Staff Editorial: how to elect the ‘American’ way

Tyro Editors-in-Chief

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Just over one percent is the difference in votes received by percentage of total votes between Tony Evers and Scott Walker in the November 2018 election. This is also the difference that placed Tony Evers in the Wisconsin governor’s office for the next four years.

Unlike in governor and congressional elections, the president is selected by the electoral college, not popular vote. This policy was put in place with the Constitution in 1787 as a part of the second article. The electoral college involves a distribution of 538 electoral votes among the states based on the number of seats in Congress that state holds. As the number of seats held in the House of Representatives is dependent on population, the allocation of electoral votes is also partially influenced by population. A large state such as California, for instance, holds 55 electoral votes whereas the smaller state of Alaska, in terms of population, has only three. The presidential candidate that wins the popular vote within that state receives all of the state’s electoral votes.

Therein lies the main discrepancy between the electoral college and popular vote– two candidates may be very close within a state, says 49% versus 51%, yet the candidate with 51% of the votes will receive all of the electoral votes for that state. While this may appear to work in the same fashion as the popular vote– i.e. the candidate receives votes by popularity, and the more popular candidate would be expected to receive more electoral votes– it does not.

To put it into perspective, let us take another look at California and Alaska. Let us say we have two main presidential candidates, candidate A and candidate B. In the state of California, the two candidates come close in votes, with candidate A receiving 49% of the popular vote and candidate B 51%. As candidate B won the popular vote for California, they receive all 55 electoral votes. Now let us turn to Alaska. Again, the two candidates come close in votes, but this time the result is flipped. Candidate A has a majority with 51% versus candidate B’s 49%. Candidate A then receives all three of Alaska’s electoral votes. Let us assume that if we were to take the total popular votes for each candidate between California and Alaska, the result would be around fifty-fifty. The electoral votes, however, do not come anywhere close to reflecting this result, with a three to fifty-five ratio. This begs the question, is the electoral college a fair way of electing our nation’s president? And for those that find the situation above to be unrealistic and believe that electoral college does reflect the popular vote, then what purpose does the electoral college serve that makes it a necessity?

Our answers: no and none.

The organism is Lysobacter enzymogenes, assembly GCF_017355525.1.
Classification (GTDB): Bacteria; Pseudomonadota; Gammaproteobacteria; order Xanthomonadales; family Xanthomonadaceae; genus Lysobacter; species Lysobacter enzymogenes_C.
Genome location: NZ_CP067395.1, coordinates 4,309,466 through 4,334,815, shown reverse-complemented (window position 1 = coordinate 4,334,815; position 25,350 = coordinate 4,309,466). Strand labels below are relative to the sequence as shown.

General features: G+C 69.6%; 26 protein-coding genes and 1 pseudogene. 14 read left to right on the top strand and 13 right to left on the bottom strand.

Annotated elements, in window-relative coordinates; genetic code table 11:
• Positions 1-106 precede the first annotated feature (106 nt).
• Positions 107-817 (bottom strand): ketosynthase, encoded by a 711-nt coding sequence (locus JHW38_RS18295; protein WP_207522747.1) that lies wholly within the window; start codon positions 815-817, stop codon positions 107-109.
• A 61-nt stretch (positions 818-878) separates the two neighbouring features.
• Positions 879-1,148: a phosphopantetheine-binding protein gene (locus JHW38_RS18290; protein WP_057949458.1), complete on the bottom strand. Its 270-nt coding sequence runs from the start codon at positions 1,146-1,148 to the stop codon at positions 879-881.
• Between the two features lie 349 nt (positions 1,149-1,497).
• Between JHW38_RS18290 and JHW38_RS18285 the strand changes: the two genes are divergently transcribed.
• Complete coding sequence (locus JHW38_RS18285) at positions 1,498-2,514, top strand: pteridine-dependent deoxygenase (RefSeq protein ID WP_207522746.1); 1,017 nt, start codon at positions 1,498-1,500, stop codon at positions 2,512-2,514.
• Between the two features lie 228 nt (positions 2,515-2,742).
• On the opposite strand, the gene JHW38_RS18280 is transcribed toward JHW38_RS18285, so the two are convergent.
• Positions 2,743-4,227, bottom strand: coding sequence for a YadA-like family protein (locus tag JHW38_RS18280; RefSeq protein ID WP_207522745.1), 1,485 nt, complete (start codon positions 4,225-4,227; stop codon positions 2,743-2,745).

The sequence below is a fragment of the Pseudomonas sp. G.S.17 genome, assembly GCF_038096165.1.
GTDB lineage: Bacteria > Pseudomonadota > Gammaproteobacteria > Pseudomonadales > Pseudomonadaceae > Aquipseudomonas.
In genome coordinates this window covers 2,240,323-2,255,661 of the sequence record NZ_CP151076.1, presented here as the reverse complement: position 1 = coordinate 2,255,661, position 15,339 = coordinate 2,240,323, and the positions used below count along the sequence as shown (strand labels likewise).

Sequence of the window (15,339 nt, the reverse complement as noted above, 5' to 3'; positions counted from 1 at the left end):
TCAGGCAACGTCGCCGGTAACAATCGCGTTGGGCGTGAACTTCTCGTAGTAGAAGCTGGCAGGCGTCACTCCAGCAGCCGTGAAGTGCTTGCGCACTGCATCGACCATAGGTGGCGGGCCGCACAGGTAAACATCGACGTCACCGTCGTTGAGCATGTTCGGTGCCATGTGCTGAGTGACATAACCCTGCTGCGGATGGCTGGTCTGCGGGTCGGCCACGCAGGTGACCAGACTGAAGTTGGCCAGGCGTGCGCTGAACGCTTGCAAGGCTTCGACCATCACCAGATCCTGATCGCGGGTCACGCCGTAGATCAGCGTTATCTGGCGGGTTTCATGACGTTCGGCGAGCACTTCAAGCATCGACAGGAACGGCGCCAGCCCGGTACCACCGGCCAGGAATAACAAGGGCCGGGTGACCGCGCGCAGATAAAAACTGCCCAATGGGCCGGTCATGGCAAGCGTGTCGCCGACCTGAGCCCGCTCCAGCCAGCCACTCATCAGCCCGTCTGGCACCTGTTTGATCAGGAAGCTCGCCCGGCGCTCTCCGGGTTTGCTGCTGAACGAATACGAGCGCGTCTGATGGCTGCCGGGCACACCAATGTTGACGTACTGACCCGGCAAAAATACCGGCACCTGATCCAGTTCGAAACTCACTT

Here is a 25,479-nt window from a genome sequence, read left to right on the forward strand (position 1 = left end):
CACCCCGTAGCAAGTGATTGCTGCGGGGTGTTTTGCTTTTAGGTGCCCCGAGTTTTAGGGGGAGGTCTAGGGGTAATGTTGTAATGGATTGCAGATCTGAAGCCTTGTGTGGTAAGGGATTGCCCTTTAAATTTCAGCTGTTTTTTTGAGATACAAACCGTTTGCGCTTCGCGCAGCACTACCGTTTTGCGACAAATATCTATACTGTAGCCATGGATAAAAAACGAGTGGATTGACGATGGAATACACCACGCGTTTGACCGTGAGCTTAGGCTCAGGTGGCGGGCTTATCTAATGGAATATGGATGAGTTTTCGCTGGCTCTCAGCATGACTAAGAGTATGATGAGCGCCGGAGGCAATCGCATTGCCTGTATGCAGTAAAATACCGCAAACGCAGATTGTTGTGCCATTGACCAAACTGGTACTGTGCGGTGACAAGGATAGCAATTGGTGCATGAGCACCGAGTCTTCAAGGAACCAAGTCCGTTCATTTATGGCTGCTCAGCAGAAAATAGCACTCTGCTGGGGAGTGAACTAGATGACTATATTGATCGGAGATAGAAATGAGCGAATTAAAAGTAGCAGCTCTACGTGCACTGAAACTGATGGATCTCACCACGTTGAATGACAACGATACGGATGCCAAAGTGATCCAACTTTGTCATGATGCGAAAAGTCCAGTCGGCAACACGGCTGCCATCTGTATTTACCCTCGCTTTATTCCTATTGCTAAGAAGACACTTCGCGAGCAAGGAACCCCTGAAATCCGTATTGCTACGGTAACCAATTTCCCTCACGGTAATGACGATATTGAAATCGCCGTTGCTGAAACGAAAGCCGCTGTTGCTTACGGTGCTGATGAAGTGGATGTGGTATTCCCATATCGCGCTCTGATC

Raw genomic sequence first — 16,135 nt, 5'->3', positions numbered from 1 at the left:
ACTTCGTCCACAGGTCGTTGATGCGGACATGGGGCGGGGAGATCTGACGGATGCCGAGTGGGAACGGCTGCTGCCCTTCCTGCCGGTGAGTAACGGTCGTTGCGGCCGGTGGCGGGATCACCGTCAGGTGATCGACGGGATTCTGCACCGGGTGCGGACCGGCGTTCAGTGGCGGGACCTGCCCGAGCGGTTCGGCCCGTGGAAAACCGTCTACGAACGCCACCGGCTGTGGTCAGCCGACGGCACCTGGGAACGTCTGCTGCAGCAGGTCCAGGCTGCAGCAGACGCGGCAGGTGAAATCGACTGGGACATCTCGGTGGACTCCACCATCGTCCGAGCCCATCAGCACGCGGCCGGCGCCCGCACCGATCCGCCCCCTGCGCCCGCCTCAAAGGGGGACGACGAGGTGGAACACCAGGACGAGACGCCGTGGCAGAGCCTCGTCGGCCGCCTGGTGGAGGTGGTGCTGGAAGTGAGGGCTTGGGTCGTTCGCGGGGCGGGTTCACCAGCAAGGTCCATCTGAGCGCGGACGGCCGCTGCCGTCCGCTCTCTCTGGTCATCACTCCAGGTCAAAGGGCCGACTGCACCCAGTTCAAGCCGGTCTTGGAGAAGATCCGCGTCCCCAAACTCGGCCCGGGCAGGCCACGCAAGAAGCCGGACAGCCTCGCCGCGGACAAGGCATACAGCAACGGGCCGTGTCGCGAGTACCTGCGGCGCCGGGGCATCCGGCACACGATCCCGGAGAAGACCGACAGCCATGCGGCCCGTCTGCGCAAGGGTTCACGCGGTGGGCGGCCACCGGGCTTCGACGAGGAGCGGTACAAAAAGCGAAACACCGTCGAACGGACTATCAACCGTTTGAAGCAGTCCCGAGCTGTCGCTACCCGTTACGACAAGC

In our nation’s history, five presidents have been elected without receiving the popular vote. While three of these elections– 1824, 1876, and 1888– may seem like a long time ago, two of them occurred within the twenty-first century– 2000 and 2016. In other words, the discrepancy between the electoral college and the popular vote is still very much a reality today. For a nation that prides itself on democracy and government of the people, we’re not doing the best job of listening to the people’s choice.

This leads to the next question: what can we do to change this? Encompassed in the Constitution, the electoral college can only be abolished by a constitutional amendment, proposals for which have been made throughout years but never amounted to anything. This does not mean that the debate is over; the battle against the electoral college is still being fought today. It goes by the name of the National Popular Vote Bill. The idea of the National Popular Vote Bill was first introduced in the 2006 book Every Vote Equal. The plan revolved around an interstate compact: states would pledge to the bill individually within their own legislatures; once the total electoral votes between the pledged states constituted a majority of the nation’s electoral votes, the bill would take effect. Now, almost 13 years later, the National Popular Vote Bill is 64% of the way there with 172 of the needed 270 votes. These 172 votes come from 11 states and the District of Columbia.

Wisconsin is not among these 11 states, though it ought to be. By pledging to change an outdated, erroneous policy, Wisconsin has a chance to impact the citizens of the United States in a meaningful and lasting way. We thus encourage the people of Wisconsin to write letters to the state legislators, urging them to support the National Popular Vote Bill. While admittedly Wisconsin may not be California with 55 electoral votes, its pledge will still bring the United States ten votes closer to electing a president the proper American way– by popular vote.

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